NAPLEX Question of the Week: Going Deep with DVTs

This week's question will challenge your knowledge of the basics of VTE prophylaxis.
NAPLEX Question of the Week: Going Deep with DVTs
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RK is a 45-year-old male who is admitted to the ICU for septic shock. He is currently intubated and initiated on Zosyn 4.5gm IV q6h and norepinephrine 0.05 mcg/kg/min (after appropriate volume resuscitation).

PMH: Type 2 diabetes mellitus, hypertension, dyslipidemia

Home Medications: Metformin 1000mg PO BID (held on admission), Atorvastatin 40 mg PO daily, Zestril 40mg PO daily (held on admission), Metoprolol Tartrate 25mg PO daily (held on admission)

Pertinent Labs/Vitals:

Na: 137mg/dL, K: 4.3meq/L, Phosphate: 3 meq/L, WBC: 10.4 X 103/µL , SCr: 0.9 mg/dl (baseline 0.8 mg/dl), , Lactate 3 mmol/L

BP: 95/70 mmHg, HR 95 bpm, RR 13 rpm, Temp 100.4°F

Weight – 110 kg, Height 64 inches, BMI 41.6 kg/m2

While on rounds, the intern wants to start this patient on pharmacologic VTE prophylaxis. She writes an order for “Heparin 5000 units IV Q24h”. Select the most appropriate intervention to make.

A. Change the route of administration to subcutaneous; keep the same dose and dosing interval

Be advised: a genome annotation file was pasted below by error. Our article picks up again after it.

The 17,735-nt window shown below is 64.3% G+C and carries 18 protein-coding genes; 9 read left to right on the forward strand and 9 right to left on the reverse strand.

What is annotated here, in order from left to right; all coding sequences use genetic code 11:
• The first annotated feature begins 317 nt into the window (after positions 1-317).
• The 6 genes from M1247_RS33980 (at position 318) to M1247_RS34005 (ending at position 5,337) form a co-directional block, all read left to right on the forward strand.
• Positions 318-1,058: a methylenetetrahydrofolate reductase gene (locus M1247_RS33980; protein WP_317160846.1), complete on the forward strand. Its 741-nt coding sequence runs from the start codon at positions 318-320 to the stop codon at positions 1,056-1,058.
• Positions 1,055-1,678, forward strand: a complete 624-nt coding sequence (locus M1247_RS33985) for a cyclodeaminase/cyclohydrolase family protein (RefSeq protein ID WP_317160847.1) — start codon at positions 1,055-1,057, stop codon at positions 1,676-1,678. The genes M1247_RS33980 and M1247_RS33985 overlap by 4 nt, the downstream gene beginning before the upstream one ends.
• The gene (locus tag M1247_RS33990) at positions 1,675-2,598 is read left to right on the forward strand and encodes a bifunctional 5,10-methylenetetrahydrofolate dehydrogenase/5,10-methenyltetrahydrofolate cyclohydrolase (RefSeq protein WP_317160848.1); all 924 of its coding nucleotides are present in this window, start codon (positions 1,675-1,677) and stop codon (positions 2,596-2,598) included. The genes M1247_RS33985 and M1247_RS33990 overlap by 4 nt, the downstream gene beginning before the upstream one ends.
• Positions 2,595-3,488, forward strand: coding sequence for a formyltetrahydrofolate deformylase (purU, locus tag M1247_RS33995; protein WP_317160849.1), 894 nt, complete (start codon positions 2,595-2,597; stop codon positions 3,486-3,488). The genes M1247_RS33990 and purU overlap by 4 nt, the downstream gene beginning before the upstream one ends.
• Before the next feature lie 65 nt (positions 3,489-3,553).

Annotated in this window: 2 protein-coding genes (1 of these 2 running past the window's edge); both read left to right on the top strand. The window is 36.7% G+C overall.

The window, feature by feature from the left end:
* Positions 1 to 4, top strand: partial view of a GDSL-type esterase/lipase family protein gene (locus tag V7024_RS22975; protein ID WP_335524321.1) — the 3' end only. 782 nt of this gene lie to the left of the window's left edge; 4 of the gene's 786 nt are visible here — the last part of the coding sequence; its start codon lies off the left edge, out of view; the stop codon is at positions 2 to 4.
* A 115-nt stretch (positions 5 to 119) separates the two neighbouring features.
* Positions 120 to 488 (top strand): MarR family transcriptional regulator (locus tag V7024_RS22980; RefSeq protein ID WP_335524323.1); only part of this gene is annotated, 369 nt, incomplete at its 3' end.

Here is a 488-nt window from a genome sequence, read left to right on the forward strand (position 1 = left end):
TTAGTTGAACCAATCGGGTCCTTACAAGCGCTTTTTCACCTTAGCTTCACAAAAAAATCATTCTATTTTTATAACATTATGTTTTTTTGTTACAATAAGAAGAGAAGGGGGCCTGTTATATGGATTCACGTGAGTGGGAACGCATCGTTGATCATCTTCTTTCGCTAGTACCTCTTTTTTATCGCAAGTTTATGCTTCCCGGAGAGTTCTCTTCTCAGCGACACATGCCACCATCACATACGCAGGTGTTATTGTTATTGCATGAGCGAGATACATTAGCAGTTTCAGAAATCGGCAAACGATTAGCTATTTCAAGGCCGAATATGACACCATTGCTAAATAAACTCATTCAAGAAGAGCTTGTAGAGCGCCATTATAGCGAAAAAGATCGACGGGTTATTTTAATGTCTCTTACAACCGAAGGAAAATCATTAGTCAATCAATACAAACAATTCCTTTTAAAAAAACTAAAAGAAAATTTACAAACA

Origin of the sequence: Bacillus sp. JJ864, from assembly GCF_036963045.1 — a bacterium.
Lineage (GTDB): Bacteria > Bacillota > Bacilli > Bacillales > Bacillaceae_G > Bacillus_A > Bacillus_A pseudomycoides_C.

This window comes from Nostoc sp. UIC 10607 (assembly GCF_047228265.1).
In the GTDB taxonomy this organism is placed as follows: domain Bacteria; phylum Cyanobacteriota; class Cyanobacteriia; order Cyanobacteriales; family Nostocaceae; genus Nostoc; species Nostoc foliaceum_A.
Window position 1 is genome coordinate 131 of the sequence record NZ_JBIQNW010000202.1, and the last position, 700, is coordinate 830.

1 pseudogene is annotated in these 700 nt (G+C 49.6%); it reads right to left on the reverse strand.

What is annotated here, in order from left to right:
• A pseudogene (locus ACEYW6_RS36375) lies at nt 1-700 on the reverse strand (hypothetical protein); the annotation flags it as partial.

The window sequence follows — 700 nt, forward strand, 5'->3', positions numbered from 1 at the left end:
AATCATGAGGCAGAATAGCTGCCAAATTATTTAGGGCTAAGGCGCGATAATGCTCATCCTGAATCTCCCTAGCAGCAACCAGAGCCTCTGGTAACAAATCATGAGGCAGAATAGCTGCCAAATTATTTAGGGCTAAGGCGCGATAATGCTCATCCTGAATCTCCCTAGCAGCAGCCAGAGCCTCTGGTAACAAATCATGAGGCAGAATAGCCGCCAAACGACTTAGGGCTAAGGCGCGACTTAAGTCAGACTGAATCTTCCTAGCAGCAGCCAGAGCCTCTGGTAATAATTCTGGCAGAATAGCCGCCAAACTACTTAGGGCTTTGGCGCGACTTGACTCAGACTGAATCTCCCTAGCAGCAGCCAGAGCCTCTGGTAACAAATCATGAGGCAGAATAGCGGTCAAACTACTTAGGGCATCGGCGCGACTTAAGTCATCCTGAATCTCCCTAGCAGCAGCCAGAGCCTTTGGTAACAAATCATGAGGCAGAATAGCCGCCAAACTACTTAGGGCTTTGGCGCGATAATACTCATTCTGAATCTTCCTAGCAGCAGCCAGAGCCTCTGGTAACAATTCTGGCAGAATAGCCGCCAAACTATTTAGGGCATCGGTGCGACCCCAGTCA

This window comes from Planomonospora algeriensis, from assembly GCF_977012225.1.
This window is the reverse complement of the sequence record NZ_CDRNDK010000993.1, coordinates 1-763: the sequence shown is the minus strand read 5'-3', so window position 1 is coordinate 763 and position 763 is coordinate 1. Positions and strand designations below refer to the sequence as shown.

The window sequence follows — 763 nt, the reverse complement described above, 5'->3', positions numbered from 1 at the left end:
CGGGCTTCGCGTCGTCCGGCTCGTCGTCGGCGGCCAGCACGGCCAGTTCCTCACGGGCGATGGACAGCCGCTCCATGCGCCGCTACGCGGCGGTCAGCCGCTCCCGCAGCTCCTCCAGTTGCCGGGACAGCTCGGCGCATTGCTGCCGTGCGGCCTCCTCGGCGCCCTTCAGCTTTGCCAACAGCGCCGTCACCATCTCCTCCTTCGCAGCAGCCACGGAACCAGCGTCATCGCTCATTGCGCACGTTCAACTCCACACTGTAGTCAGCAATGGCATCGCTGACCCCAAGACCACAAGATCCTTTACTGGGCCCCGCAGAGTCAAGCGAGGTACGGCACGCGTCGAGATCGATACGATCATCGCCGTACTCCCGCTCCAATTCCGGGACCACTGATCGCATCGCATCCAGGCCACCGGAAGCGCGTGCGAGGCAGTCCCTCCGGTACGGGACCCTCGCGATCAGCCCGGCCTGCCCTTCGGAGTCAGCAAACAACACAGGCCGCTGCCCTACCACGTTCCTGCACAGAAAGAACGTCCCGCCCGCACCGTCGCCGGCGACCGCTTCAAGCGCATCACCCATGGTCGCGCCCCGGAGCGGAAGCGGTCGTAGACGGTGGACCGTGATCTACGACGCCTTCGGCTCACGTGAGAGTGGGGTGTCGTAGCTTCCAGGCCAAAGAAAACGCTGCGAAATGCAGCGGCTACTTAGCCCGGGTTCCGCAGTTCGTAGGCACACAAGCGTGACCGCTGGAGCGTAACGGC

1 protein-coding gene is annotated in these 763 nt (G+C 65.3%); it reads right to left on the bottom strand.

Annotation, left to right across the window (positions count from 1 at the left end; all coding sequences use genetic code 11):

B. Change the route of administration to subcutaneous; keep the same dose and increase the frequency to q8h

C. Keep the same route of administration; increase the dose to 7500 units and increase the frequency to q8h

D. Verify the order as written

Rationale with correct answers

Brand/generic: Lisinopril (Zestril), Metoprolol Tartrate (Lopressor), Metformin (Glucophage), Atorvastatin (Lipitor)

Septic shock is a life threating syndrome that is caused by a dysregulated host response to infection with persistent hypotension requiring vasopressors to maintain a MAP >65 despite adequate volume resuscitation. Patients with confirmed septic shock are treated in the ICU and are immobilized which often requires mechanical and pharmacologic VTE prophylaxis if no contraindications. Dosing varies significantly with these agents as well as route of administration depending on whether using for prophylaxis or treatment. Let’s review our question to see the correct answer.

Answer A is incorrect. Changing the route of administration to subcutaneous is appropriate in this patient because he is receiving VTE prophylaxis and the use of IV is used for treatment. Keeping the same dose and dosing interval would be inappropriate since a standard dosing regimen is 5000-7500 units SQ q8h-12h.

Answer B is correct. This change would be the correct regimen. Due to our patient’s obesity (BMI >30), increasing the dose to 7500 units would be an appropriate consideration in some patients. In addition, it would not be unreasonable to dose the patient q12h instead of q8h as this is within the normal dosing range for VTE prophylaxis.

Answer C is incorrect. Unfractionated Heparin is typically administered IV only for treatment of DVT/PE, not prophylaxis. In addition, patients may receive unfractionated heparin IV in the management of acute coronary syndromes, such as myocardial infarction or unstable angina. 

Answer D is Incorrect. Verifying this order would underdose this patient increasing their risk for development of a DVT/PE. The IV route of administration is not appropriate as detailed in answer C.

 

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